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Developing The Rules Of Jumping
Taking off from what Gould, Goyer and a second screenwriter, Jim Uhls, had started, Liman, Kinberg and Foster began forging a vast, eons-long history for the Jumpers, whose ability to bend time and space with their minds is passed down in a family lineage than can be traced back in time for thousands of years.

The team began by researching the pantheon of beliefs about teleportation, from the mystical to the cutting-edge physics theories that could make it possible. “We talked to a lot physicists so we could understand the science of how teleportation might work and we used that to ground the story in reality. But we also researched the mythology of teleporting, which has been part of the cultural imagination for thousands of years,” explains Kinberg. “Sufi and Hindu mystics supposedly practiced teleportation centuries ago. I think the idea of being able to put yourself instantly on a mountain that no one can climb, or just the ability to do mundane, everyday things in life such as being able to skip over the line in the passport office, offers huge appeal to the imagination. The wish fulfillment element is really strong.”

But the wide-open nature of Jumping also offers equal opportunities for evil-doers. “Instead of using jumping to do cool, fun things like eating breakfast on top of the Sphinx then going surfing in Australia in the blink of an eye, someone with bad intentions could take a nuclear weapon and drop it in the White House, or do other evil things. When you think it through, you realize that while Jumping is amazing, it can also be a kind of curse,” notes Foster. "If the power is in the wrong hands, or used by someone to manipulate Jumpers, they could be anywhere and do anything.”

This stark reality in turn led to the concept of the Paladins, a highly secretive, elite force that for several thousand years has tried to stop Jumpers from using their dangerous powers for ill gain. Those Jumpers who make it to adulthood become the instantaneous targets of the merciless Paladin agency, who will do anything to eliminate them, no questions asked, no matter what.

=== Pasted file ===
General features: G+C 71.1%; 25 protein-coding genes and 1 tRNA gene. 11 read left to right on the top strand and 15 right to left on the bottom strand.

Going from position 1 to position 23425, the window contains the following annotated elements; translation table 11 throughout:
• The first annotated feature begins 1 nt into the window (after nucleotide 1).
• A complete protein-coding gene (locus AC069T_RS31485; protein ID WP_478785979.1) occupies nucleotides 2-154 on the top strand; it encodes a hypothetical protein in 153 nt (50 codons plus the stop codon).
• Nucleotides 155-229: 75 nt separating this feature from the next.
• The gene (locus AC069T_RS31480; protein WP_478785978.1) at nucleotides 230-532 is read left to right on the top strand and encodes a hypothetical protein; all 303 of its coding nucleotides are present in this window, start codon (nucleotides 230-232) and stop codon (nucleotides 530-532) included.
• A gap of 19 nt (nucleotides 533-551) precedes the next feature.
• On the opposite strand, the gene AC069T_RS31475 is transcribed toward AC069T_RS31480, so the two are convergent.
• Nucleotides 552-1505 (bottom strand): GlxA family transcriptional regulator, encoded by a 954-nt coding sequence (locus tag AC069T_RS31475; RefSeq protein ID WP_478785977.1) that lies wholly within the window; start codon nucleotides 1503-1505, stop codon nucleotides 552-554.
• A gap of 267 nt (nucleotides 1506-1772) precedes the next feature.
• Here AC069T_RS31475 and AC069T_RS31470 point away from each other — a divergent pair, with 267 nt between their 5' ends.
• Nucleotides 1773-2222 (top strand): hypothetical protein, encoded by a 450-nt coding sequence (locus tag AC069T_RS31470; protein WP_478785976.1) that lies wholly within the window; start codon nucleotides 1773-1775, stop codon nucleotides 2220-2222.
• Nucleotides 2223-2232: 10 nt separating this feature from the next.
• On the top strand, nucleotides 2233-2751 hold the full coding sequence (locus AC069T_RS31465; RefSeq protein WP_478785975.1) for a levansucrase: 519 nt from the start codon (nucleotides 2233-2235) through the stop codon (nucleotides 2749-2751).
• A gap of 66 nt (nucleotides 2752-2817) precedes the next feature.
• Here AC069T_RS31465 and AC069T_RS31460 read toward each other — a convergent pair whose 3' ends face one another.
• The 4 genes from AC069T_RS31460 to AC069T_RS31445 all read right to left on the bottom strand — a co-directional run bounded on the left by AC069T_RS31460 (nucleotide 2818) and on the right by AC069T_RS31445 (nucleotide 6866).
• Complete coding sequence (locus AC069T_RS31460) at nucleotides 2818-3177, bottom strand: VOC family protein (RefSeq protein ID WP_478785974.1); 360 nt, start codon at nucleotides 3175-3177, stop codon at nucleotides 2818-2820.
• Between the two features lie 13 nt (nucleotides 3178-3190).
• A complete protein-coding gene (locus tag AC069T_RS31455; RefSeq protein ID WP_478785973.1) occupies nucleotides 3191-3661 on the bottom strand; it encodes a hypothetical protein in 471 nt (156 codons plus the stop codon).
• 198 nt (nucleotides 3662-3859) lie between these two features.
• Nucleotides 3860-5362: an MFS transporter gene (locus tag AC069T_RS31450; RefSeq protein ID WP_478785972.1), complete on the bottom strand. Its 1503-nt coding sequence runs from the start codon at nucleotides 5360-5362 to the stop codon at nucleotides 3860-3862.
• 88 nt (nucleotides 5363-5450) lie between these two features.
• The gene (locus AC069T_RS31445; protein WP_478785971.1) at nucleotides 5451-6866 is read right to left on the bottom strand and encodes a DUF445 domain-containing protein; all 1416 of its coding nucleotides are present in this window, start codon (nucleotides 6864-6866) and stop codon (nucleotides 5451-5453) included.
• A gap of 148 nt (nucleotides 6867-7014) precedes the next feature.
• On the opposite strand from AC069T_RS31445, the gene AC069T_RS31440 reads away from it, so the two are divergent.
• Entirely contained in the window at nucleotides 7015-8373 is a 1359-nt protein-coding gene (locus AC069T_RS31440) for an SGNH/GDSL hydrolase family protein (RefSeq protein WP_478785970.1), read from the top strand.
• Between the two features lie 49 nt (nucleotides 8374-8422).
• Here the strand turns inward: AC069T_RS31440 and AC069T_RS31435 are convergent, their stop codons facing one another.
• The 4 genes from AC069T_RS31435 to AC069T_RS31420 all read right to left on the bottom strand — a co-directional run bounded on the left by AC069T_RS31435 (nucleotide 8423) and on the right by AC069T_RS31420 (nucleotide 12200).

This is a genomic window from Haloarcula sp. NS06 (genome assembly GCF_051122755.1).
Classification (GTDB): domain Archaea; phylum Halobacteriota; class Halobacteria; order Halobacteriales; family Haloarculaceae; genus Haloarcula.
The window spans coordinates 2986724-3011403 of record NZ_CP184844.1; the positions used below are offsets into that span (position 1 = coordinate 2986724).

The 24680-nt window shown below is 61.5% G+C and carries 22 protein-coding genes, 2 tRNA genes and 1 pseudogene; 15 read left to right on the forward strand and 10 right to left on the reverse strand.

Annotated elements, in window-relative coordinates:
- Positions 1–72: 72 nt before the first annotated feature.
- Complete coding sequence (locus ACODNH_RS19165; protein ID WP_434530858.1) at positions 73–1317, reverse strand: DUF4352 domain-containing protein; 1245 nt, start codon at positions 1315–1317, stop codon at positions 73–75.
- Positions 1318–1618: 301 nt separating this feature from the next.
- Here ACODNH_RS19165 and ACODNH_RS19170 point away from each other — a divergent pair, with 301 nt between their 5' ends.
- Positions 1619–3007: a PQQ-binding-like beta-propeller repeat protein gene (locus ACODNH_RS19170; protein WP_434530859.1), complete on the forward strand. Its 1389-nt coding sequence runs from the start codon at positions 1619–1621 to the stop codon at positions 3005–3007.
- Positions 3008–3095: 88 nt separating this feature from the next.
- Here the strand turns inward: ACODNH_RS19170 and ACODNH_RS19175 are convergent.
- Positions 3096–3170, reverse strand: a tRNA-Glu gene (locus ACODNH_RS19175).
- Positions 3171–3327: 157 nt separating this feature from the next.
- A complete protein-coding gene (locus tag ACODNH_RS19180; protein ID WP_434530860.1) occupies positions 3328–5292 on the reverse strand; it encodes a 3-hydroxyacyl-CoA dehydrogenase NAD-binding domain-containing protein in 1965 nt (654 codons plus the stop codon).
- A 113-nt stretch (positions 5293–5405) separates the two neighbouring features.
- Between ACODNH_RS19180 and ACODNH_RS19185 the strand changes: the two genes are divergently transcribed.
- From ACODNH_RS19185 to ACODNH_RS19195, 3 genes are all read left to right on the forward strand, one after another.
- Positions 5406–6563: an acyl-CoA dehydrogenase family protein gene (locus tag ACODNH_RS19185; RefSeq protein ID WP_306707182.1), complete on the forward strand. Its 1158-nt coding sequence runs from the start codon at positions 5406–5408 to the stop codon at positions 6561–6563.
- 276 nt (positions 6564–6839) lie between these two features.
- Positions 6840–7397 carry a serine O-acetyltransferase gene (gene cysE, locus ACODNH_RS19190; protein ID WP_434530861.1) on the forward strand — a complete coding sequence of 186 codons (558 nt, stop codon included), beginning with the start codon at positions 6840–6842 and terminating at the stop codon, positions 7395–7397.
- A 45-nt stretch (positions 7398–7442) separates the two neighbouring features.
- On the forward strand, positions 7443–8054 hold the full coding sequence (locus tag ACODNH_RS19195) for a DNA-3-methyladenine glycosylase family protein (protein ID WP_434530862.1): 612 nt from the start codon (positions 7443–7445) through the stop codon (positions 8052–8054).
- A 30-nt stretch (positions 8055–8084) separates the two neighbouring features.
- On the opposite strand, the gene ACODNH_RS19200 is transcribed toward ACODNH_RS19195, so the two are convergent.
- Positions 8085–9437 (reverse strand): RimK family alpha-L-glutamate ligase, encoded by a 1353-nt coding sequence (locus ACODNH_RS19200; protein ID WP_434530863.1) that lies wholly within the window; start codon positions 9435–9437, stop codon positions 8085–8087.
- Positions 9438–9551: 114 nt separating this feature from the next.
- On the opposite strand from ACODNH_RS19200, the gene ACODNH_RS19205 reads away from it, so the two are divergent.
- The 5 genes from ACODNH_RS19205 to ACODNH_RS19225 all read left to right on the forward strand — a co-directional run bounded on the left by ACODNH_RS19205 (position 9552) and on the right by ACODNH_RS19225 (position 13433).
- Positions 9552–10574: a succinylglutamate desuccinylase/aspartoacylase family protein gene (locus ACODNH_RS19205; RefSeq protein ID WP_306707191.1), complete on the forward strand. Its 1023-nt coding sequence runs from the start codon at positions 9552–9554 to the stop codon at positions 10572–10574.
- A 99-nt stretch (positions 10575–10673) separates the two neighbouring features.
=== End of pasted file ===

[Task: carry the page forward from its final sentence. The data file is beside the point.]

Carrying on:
To set a solid foundation for the epic story’s complex inner mechanics, the team came up with two foundational rules of Jumping:

1) You can jump anywhere that you can currently see; and

2) You can jump anywhere that you’ve seen before, even in a photograph, so long as you have a strong visual memory of it.

Also integral to the rules of Jumping are the “Jump Scars,” momentary blips or rends in the space-time fabric left behind by a Jumper – and which any other Jumper can use to follow their trail.

Then there are “tethers,” electronic weapons which the Paladins use to ground, trace and ultimately eliminate free-roaming Jumpers. A tether is a Jumper’s worst nightmare.

Despite the fantastical nature of all these elements of teleportation, the emphasis always remained on keeping things as rooted in the real world as possible. “We wanted this story to feel like it could truly take in our world in our time,” notes Kinberg. “David Rice doesn’t wear a cape, he doesn’t have a code ring. In most ways he’s an ordinary guy with a single incredible, abnormal ability – and how he deals with that is really the core of our movie. How would any of us react if we suddenly discovered we’d inherited an ability that could make our lives very exciting and free? David has a very human impulse to use his teleportation to better his own life. It’s only in the course of the story that he learns that he can do much more than just rob banks and live in penthouses. He begins to see that he can help his loved ones and even strangers.”

Equally vital to the story is how<

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